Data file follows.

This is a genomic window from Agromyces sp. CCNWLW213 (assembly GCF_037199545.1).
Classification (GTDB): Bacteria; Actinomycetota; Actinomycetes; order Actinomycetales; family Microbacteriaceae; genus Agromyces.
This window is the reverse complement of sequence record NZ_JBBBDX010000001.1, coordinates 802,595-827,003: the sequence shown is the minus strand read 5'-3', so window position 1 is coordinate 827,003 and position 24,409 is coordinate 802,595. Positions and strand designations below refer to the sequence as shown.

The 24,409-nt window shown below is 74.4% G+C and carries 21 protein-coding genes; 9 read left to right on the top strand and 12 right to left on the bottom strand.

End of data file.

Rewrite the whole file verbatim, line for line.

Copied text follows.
This is a genomic window from Agromyces sp. CCNWLW213 (assembly GCF_037199545.1).
Classification (GTDB): Bacteria; Actinomycetota; Actinomycetes; order Actinomycetales; family Microbacteriaceae; genus Agromyces.
This window is the reverse complement of sequence record NZ_JBBBDX010000001.1, coordinates 802,595-827,003: the sequence shown is the minus strand read 5'-3', so window position 1 is coordinate 827,003 and position 24,409 is coordinate 802,595. Positions and strand designations below refer to the sequence as shown.

The 24,409-nt window shown below is 74.4% G+C and carries 21 protein-coding genes; 9 read left to right on the top strand and 12 right to left on the bottom strand.